Labor day weekend brought some heavy rains to parts of central Kansas, leaving behind inches of water in farmers’ fields.
If you take a walk through Kevin Mauler’s corn field, you’ll find some corn ready to be harvested any day.
“Yeah, we’re probably 16 around and 42 long something like that,” Mauler said while showing his corn.
But, you’ll also find yourself walking through puddles of water.
“This weekend it all came pretty fast, and it didn’t have a lot time to set,” Mauler said. “We got more rain this weekend than in the month of August.”
Mauler said his field received about five inches of rain. However, those five inches didn’t do much damage.
“The corn has a hard waxy kernel, so it doesn’t absorb any moisture from the air and the rain.”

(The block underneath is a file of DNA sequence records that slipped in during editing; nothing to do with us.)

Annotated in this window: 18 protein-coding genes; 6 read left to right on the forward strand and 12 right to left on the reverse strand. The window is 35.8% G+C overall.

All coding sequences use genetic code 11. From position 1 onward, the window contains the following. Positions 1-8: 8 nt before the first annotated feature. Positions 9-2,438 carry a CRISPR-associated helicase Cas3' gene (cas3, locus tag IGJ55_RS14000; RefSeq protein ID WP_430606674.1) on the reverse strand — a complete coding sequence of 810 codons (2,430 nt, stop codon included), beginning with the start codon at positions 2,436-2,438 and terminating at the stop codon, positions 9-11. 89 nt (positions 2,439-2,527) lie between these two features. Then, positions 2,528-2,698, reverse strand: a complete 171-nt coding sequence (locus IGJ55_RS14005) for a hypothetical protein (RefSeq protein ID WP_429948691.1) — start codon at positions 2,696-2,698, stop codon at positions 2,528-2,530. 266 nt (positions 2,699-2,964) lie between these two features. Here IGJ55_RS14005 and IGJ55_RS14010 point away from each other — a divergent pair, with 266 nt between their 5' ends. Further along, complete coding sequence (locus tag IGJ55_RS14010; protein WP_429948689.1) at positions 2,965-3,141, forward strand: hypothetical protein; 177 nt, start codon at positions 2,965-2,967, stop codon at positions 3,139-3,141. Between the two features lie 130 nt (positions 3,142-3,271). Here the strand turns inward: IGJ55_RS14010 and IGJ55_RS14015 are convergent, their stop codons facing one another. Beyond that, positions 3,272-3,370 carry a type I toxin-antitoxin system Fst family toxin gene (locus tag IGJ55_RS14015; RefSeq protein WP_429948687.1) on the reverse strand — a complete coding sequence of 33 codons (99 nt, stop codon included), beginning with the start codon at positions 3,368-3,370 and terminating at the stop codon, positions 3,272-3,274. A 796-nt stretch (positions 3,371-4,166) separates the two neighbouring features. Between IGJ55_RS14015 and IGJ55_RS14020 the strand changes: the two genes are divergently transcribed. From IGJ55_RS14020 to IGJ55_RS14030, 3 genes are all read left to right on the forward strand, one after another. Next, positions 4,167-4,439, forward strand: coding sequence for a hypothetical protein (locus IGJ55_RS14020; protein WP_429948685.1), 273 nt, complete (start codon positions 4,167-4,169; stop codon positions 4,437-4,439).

Instead, the rain helped his soy beans and sorghum more than anything else.
“The soy beans and the sorghum, this has been a life saver for the dry land acres there where it’s going to be able to fill the last top third of the beans,” he said. “Fill them pods up to give us some extra bushells here.”
But with the extra amount of rain this past weekend, and possibly continuing throughout the week, Mauler said he’s going to have to wait to harvest his corn until the water recedes, so his equipment doesn’t get stuck.
“It’s muddy for the combine and the trucks to get in and out of the field,” he said. “We’ll have to leave the trucks on the edge of the field and run grain carts out there. That will put some extra stress on the equipment.”
But overall, he said rain is a good thing.